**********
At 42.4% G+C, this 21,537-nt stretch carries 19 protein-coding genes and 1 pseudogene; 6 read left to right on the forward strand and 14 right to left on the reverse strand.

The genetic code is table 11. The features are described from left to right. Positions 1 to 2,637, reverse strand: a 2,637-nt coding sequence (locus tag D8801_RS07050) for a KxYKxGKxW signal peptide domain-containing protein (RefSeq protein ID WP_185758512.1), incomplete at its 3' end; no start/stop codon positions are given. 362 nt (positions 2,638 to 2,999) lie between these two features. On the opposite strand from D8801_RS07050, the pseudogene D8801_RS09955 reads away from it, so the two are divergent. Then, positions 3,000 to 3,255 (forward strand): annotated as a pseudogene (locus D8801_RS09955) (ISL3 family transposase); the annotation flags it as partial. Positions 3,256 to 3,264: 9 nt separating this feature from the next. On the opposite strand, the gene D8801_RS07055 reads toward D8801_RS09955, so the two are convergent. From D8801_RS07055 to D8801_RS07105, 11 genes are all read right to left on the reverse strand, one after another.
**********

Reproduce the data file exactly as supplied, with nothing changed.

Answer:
At 42.4% G+C, this 21,537-nt stretch carries 19 protein-coding genes and 1 pseudogene; 6 read left to right on the forward strand and 14 right to left on the reverse strand.

The genetic code is table 11. The features are described from left to right. Positions 1 to 2,637, reverse strand: a 2,637-nt coding sequence (locus tag D8801_RS07050) for a KxYKxGKxW signal peptide domain-containing protein (RefSeq protein ID WP_185758512.1), incomplete at its 3' end; no start/stop codon positions are given. 362 nt (positions 2,638 to 2,999) lie between these two features. On the opposite strand from D8801_RS07050, the pseudogene D8801_RS09955 reads away from it, so the two are divergent. Then, positions 3,000 to 3,255 (forward strand): annotated as a pseudogene (locus D8801_RS09955) (ISL3 family transposase); the annotation flags it as partial. Positions 3,256 to 3,264: 9 nt separating this feature from the next. On the opposite strand, the gene D8801_RS07055 reads toward D8801_RS09955, so the two are convergent. From D8801_RS07055 to D8801_RS07105, 11 genes are all read right to left on the reverse strand, one after another.